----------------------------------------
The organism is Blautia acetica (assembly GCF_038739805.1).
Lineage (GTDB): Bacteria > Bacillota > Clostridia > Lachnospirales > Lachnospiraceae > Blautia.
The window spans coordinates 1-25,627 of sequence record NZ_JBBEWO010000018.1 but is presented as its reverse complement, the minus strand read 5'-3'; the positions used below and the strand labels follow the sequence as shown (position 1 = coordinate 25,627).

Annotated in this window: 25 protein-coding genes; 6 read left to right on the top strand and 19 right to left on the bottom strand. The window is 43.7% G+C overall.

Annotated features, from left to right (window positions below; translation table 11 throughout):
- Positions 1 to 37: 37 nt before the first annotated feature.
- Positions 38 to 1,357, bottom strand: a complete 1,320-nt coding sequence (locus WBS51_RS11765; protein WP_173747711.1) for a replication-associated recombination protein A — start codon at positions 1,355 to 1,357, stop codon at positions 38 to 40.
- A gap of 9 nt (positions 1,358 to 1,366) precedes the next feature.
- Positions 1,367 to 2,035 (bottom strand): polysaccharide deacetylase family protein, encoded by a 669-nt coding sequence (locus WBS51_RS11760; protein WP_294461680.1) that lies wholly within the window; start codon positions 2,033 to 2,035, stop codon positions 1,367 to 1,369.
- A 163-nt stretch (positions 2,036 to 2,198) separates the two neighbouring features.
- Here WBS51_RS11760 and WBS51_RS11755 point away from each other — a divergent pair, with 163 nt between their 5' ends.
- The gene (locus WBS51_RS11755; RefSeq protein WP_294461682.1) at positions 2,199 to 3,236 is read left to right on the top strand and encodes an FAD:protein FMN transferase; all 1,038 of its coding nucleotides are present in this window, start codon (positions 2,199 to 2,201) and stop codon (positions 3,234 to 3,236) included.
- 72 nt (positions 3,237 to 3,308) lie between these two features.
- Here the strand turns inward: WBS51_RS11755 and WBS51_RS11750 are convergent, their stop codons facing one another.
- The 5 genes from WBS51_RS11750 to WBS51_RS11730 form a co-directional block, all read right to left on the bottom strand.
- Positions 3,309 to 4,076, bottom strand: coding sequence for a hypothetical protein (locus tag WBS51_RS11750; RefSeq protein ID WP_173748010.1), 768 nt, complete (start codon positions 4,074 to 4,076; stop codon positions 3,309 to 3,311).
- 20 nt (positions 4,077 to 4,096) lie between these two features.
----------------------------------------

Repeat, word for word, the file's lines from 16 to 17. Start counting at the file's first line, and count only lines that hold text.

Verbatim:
- Positions 3,309 to 4,076, bottom strand: coding sequence for a hypothetical protein (locus tag WBS51_RS11750; RefSeq protein ID WP_173748010.1), 768 nt, complete (start codon positions 4,074 to 4,076; stop codon positions 3,309 to 3,311).
- 20 nt (positions 4,077 to 4,096) lie between these two features.